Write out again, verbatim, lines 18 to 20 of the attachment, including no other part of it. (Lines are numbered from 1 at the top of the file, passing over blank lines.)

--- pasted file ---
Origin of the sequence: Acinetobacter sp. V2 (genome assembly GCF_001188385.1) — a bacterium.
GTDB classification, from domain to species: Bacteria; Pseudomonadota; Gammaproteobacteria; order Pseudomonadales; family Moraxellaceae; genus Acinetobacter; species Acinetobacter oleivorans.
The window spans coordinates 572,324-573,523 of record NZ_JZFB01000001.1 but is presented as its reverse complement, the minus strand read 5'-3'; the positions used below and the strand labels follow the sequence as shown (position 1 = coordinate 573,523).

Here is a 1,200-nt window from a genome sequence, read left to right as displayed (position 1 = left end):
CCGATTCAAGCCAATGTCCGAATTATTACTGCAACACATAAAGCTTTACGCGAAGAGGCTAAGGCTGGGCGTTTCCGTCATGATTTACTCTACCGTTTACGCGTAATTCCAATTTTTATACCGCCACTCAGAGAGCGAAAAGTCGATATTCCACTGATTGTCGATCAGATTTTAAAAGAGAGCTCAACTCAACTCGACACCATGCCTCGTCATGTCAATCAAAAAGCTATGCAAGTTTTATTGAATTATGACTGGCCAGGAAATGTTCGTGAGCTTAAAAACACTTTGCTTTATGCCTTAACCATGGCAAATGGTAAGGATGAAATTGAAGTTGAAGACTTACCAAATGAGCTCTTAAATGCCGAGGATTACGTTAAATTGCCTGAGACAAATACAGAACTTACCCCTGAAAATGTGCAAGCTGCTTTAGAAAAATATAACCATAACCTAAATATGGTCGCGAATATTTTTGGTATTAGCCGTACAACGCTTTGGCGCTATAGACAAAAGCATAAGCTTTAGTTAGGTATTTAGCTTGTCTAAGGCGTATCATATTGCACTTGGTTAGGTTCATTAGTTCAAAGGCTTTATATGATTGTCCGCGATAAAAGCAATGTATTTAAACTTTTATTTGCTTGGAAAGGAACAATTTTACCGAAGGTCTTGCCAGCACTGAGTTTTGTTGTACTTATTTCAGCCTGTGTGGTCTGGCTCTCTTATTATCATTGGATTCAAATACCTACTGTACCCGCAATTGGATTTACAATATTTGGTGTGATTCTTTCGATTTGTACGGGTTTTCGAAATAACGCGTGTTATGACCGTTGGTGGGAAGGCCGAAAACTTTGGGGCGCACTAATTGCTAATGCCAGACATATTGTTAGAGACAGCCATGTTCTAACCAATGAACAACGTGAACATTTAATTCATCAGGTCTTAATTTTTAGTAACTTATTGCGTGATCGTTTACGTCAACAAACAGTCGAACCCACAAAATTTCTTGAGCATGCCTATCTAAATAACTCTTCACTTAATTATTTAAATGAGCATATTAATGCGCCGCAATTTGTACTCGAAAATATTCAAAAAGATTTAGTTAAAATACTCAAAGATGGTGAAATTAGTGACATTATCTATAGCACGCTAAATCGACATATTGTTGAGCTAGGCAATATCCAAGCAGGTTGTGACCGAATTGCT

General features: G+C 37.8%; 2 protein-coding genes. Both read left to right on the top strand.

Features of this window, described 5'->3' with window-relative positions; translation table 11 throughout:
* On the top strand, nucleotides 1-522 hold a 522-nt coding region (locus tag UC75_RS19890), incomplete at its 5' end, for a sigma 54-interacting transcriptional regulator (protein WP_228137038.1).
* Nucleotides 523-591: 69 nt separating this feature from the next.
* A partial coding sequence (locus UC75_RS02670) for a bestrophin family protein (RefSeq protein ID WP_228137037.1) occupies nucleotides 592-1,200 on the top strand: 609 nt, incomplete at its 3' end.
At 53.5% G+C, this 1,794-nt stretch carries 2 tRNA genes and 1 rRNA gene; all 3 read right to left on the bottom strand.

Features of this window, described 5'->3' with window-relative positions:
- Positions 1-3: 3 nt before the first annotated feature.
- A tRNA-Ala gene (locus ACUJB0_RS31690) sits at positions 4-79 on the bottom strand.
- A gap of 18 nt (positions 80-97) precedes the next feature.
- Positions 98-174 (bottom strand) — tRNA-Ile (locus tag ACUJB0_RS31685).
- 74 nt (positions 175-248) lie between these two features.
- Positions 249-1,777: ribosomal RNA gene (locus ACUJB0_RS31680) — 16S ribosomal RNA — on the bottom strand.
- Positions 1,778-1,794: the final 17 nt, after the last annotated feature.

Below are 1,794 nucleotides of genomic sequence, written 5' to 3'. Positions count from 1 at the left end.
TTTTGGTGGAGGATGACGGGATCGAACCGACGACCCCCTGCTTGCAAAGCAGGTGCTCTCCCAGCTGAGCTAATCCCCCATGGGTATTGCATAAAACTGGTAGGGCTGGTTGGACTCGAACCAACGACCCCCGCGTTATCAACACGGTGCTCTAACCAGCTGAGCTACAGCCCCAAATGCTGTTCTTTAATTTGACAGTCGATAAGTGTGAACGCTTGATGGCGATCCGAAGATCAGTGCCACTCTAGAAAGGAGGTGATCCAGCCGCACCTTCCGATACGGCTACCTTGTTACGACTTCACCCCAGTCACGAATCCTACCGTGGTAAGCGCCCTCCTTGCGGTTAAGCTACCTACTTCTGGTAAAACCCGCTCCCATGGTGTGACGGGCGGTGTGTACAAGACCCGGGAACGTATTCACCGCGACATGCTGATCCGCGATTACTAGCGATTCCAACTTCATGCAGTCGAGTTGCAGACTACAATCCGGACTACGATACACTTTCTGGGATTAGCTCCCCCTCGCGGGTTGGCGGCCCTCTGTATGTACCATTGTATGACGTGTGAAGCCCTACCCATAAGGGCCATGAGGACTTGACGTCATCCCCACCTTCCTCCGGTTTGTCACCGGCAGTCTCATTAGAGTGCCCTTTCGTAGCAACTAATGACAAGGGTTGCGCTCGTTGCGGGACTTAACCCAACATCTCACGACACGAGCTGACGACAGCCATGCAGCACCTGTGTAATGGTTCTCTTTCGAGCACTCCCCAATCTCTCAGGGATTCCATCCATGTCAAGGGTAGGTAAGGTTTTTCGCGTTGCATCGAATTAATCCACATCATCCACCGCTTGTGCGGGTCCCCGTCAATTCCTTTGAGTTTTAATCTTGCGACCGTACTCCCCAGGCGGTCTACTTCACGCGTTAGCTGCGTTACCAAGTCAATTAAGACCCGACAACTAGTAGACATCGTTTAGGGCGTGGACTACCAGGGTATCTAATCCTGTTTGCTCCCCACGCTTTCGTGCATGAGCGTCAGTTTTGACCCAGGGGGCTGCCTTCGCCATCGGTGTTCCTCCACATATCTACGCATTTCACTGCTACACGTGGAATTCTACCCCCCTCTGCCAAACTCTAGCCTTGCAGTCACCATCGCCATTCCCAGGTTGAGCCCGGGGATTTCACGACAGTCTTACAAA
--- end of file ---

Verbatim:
- Positions 249-1,777: ribosomal RNA gene (locus ACUJB0_RS31680) — 16S ribosomal RNA — on the bottom strand.
- Positions 1,778-1,794: the final 17 nt, after the last annotated feature.

Below are 1,794 nucleotides of genomic sequence, written 5' to 3'. Positions count from 1 at the left end.